Cut off about 1 tablespoon of the remaining dough. Roll into a ball and affix to the turkey’s “face” with a touch of water to make the dough stick together.

Cut the rest of the dough into about 30 equally sized pieces. Roll them into a ball, then arrange them around the turkey like feathers.

Second Rise, Then Bake

Preheat your oven to 350 degrees F. Your bread will rise on the counter while the oven heats up.

Let the dough do a second rise. Cover the turkey loosely with plastic wrap and let rise until almost doubled in bulk, 30 to 40 minutes.

Add the eyes. With a sharp knife cut small slits where the eyes will be, then insert raisins.

Add the egg glaze. Whisk together 1 egg and 1 teaspoon of olive oil, this is going to be the glaze for your bread. Gently brush the dough with a thick layer of it.

Bake. Place the dough in the oven and bake for 30 to 35 minutes, or until the bread is a deep golden brown and sounds hollow when you thump it on the bottom.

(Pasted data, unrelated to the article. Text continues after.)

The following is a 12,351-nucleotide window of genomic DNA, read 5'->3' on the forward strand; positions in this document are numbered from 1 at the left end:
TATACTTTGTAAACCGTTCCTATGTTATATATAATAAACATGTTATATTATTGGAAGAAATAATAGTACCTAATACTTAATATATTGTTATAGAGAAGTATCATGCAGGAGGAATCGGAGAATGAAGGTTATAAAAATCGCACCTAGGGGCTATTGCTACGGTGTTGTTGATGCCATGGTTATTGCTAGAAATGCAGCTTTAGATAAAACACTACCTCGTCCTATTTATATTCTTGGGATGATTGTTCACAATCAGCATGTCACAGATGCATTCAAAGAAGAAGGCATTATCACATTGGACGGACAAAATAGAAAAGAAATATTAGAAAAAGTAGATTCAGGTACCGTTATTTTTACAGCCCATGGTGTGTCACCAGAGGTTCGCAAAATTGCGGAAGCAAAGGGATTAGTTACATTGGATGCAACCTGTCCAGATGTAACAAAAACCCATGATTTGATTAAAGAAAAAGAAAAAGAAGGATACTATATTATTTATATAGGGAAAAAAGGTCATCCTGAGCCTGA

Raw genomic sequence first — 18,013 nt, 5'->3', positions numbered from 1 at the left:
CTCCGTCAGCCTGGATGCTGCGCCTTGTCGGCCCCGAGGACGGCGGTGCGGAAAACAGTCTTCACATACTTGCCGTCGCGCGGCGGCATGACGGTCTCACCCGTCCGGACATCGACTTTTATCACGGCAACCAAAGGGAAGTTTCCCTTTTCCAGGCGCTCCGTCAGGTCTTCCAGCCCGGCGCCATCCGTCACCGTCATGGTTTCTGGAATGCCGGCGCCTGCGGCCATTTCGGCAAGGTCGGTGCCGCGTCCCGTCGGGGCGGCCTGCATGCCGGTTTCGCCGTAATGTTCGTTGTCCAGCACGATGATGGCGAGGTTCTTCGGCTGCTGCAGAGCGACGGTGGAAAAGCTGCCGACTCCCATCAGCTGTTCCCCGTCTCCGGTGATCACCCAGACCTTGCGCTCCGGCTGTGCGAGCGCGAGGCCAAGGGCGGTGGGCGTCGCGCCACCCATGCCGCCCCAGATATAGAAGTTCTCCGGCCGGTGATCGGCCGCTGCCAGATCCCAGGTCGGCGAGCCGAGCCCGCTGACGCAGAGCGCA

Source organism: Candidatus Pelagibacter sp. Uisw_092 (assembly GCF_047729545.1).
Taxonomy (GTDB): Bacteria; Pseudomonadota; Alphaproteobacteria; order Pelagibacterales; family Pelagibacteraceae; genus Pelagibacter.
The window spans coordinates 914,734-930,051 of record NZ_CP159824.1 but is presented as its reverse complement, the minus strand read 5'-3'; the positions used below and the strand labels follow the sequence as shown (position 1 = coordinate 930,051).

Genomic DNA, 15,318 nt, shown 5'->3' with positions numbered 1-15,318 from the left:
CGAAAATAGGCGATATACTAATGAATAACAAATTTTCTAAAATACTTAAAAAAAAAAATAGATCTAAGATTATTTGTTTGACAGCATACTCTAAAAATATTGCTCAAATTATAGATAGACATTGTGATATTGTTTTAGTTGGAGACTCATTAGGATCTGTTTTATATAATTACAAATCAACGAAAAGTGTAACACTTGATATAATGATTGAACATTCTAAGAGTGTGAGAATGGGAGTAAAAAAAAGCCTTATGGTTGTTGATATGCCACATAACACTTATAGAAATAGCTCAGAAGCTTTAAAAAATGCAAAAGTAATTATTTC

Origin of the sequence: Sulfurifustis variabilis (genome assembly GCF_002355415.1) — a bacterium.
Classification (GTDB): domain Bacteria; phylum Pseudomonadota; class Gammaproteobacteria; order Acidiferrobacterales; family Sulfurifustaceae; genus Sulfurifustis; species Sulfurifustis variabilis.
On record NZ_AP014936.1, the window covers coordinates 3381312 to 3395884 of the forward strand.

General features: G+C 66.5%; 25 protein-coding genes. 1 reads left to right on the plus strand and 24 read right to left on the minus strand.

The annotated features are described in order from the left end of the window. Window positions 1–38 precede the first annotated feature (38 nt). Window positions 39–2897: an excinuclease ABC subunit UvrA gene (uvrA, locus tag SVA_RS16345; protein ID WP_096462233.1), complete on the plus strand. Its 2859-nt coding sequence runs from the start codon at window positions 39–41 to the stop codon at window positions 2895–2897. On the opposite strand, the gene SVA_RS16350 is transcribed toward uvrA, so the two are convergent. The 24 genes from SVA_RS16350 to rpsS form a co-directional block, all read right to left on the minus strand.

Transfer to a baking rack to cool. Allow to cool completely before slicing – or at least wait until it’s warm, not hot – then enjoy!

Keywords: thanksgiving bread, animal shaped bread, challah recipe

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    1. Rustic Family Recipes

      Yes, you could freeze the baked loaf the same way you would freeze a regular loaf of challah – though it will require more room in your freezer! The turkey is quite wide so you need to be able to fit the width (not the length) of a baking sheet into your freezer.

      So let it cool completely, then wrap the loaf in a couple of layers of saran wrap, then a couple layers of foil. Place it in the freezer for up to 3 months and thaw on the counter for a few hours when you’re ready to eat it. If possible I recommend freezing it on a flat surface so that the turkey doesn’t break.